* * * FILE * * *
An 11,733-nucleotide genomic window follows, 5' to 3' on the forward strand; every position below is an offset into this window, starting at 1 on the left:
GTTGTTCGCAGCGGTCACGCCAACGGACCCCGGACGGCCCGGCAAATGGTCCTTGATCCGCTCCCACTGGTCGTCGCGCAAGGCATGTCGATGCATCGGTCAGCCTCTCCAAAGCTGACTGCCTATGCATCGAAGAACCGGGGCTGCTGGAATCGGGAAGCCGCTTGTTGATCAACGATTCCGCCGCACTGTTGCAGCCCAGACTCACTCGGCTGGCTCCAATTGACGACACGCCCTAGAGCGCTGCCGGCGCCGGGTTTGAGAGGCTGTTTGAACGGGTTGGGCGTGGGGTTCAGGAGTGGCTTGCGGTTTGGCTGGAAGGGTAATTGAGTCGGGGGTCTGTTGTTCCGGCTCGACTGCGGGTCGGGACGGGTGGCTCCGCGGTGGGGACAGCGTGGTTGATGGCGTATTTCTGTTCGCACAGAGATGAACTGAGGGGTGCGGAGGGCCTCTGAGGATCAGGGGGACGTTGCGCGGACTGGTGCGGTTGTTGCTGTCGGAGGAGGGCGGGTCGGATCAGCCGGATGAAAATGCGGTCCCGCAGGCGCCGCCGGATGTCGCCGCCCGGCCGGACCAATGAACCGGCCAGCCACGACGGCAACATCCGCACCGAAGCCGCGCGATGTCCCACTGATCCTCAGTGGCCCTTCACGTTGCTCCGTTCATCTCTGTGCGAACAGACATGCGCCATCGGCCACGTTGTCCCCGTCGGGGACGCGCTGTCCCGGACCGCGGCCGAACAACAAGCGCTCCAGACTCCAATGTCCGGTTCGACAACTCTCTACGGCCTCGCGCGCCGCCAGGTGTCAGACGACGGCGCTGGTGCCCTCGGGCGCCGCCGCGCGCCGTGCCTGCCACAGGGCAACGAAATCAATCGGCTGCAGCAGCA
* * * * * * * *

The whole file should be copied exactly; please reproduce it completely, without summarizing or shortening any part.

An 11,733-nucleotide genomic window follows, 5' to 3' on the forward strand; every position below is an offset into this window, starting at 1 on the left:
GTTGTTCGCAGCGGTCACGCCAACGGACCCCGGACGGCCCGGCAAATGGTCCTTGATCCGCTCCCACTGGTCGTCGCGCAAGGCATGTCGATGCATCGGTCAGCCTCTCCAAAGCTGACTGCCTATGCATCGAAGAACCGGGGCTGCTGGAATCGGGAAGCCGCTTGTTGATCAACGATTCCGCCGCACTGTTGCAGCCCAGACTCACTCGGCTGGCTCCAATTGACGACACGCCCTAGAGCGCTGCCGGCGCCGGGTTTGAGAGGCTGTTTGAACGGGTTGGGCGTGGGGTTCAGGAGTGGCTTGCGGTTTGGCTGGAAGGGTAATTGAGTCGGGGGTCTGTTGTTCCGGCTCGACTGCGGGTCGGGACGGGTGGCTCCGCGGTGGGGACAGCGTGGTTGATGGCGTATTTCTGTTCGCACAGAGATGAACTGAGGGGTGCGGAGGGCCTCTGAGGATCAGGGGGACGTTGCGCGGACTGGTGCGGTTGTTGCTGTCGGAGGAGGGCGGGTCGGATCAGCCGGATGAAAATGCGGTCCCGCAGGCGCCGCCGGATGTCGCCGCCCGGCCGGACCAATGAACCGGCCAGCCACGACGGCAACATCCGCACCGAAGCCGCGCGATGTCCCACTGATCCTCAGTGGCCCTTCACGTTGCTCCGTTCATCTCTGTGCGAACAGACATGCGCCATCGGCCACGTTGTCCCCGTCGGGGACGCGCTGTCCCGGACCGCGGCCGAACAACAAGCGCTCCAGACTCCAATGTCCGGTTCGACAACTCTCTACGGCCTCGCGCGCCGCCAGGTGTCAGACGACGGCGCTGGTGCCCTCGGGCGCCGCCGCGCGCCGTGCCTGCCACAGGGCAACGAAATCAATCGGCTGCAGCAGCA